Companies of all types and sizes are increasingly being asked to produce non-financial (sustainability, corporate social responsibility, or called else) reports. Despite that this is not yet a legal requirement, it will be so in the European Union starting 2018. According to a new EU Non Financial Reporting Directive, all companies of more than 500 employees will be required to disclose ‘relevant and useful’ information about environmental, social, employment, human rights, anti-corruption and Board-level diversity topics as of 2018 (for 2017). (Source: https://www.ab-reporting.com/blog/got-teeth-eu-non-financial-reporting-directive/)
And even if not yet a legal requirement to disclose non-financial information, investors are clearly more and more interested in the non-financial aspects of company performance being reported, rather than only company financial information. Investors know and increasingly favour non-financial reporting frameworks like the Global Reporting Initiative (GRI) and Integrated Reporting Framework (IRF). This is because non-financial information about sustainability and corporate social responsibility is a much stronger predictor of future performance whereas financial information, as much as it is important, captures only the present and communicates nothing about the future.
If companies want to be taken seriously, and inspire confidence and trust about their future direction, they need to invest time and resources in the preparation of non-financial, or the usually called corporate sustainability (so called henceforth) or corporate social responsibility reports.
However it may not always be obvious to stakeholders what the value of such reports and the activities that go with them may be. Are companies getting the full benefit of their efforts?
Because, there is one extra mile that companies of all kinds and sizes do not yet walk with regards to corporate sustainability reporting: the CHANGE mile.
In other words, corporate sustainability reports are not only there for investors to judge about the potential of the company to remain profitable and stay in business for the long-term. These reports are – also – not only there for company management to reflect on past performance and strategise about future direction.
Corporate sustainability reports are importantly also there to be leveraged as a change management tool, through internal communications, business process redesign and content marketing directed at internal and external stakeholders.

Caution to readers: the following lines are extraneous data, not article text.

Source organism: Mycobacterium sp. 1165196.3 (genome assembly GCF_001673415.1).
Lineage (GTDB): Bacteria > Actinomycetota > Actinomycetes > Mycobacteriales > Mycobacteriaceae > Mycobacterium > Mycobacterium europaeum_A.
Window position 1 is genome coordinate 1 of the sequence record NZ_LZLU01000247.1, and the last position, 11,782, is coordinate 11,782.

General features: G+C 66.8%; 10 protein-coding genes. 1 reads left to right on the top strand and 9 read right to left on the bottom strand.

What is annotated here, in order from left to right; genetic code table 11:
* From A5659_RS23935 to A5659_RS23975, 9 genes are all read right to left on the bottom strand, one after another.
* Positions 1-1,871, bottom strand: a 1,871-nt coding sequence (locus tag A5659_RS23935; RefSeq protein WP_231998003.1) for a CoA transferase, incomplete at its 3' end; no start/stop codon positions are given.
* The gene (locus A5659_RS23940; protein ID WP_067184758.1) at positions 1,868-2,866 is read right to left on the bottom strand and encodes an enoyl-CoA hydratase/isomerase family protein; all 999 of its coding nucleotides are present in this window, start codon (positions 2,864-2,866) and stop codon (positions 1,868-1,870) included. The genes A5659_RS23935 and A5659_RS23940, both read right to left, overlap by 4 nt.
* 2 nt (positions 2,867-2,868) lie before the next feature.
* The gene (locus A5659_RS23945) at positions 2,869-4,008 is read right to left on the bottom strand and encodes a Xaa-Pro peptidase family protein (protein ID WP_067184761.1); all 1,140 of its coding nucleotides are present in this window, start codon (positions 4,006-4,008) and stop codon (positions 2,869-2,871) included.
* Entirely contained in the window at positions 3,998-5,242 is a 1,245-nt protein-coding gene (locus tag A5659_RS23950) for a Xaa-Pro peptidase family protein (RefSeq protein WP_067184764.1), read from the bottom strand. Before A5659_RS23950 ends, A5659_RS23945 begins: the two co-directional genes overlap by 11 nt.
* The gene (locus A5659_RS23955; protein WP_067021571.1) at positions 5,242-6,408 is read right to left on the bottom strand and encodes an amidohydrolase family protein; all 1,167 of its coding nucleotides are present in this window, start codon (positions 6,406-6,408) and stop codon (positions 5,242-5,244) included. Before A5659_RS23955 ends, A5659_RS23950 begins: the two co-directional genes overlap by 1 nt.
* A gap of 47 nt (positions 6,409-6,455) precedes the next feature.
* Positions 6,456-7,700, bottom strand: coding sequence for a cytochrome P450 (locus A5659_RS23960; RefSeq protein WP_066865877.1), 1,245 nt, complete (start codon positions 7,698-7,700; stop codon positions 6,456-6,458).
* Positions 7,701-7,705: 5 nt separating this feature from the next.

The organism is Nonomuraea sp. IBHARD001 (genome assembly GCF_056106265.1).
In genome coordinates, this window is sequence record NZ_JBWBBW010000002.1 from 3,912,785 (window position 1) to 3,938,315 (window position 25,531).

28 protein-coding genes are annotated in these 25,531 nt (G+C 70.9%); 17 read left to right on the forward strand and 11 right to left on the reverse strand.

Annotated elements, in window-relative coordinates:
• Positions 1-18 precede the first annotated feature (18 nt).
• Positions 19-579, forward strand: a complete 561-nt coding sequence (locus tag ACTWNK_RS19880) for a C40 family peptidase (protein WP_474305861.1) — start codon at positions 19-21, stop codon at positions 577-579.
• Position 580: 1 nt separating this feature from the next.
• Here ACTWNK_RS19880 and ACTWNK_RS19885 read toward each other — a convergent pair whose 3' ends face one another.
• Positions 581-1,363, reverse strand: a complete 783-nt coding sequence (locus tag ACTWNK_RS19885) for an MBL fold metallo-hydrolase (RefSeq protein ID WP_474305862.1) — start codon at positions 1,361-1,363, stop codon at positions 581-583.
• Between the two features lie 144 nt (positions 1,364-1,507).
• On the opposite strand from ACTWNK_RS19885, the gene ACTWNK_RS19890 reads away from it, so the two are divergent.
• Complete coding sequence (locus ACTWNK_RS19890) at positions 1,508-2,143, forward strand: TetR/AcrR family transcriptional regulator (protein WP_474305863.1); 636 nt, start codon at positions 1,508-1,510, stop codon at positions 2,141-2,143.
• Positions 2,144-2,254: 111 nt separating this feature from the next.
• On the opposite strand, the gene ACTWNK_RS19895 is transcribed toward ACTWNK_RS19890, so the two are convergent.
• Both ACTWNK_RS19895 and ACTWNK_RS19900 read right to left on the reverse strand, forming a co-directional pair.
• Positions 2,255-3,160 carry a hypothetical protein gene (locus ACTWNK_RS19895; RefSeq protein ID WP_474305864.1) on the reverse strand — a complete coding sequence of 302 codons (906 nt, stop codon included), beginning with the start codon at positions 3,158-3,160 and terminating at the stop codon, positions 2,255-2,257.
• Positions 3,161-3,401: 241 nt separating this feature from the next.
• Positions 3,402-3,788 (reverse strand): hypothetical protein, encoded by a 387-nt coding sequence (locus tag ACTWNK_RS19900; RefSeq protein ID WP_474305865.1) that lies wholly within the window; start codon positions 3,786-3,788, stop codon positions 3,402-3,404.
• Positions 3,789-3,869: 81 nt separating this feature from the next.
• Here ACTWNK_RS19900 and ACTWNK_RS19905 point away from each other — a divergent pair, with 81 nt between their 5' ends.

And, what makes corporate sustainability reports particularly attractive with regards to being used as a change management tool is that the additional investment needed to leverage them as tools for change is small compared to the investment required to create them.
Take, for example, the 2014/15 Sustainability Report of the Danish company BESTSELLER – ranked as the best CSR report for 2015 by CSR Reporting.
One reason why it is indeed an excellent report according to CSR Reporting is because it not only presents a range of non-financial information (such as employee engagement, customer satisfaction, etc), but it does so in a way that appeals to a wide range of stakeholders. And, by doing so, it gives the reader a clear sense that BESTSELLER is on a ‘journey of sustainability’, that is constant change and adaptation in order to remain relevant as a business, use resources sustainably and yet ensure profitability and growth.
In other words, when a business communicates non-financial information in an Authentic, Material and Impactful (AIM criteria used by CSR Reporting to select best reports for 2015) way, it actually positions the report into a tool that can be used to market the need for change, internally and externally.
This makes for the Corporate Sustainability report to reach to all stakeholders and creates pertinence and urgency for BESTSELLER to realise the full value of their business.
And yet, is this all? It is a good start, but no, it is not all. A nicely written report does not do the change trick, and it does not yet take companies on a journey of sustainability.
What companies need is a system, guided by a framework, that allows companies to drive sustainability change throughout the company by using information and KPIs defined in the Corporate Sustainability Report.
We (myself and Albor360) are developing a Corporate Sustainability Reporting change management framework to meet this need. I will explore this in future posts … Meanwhile, please stay tuned and feel free to contact me for more information.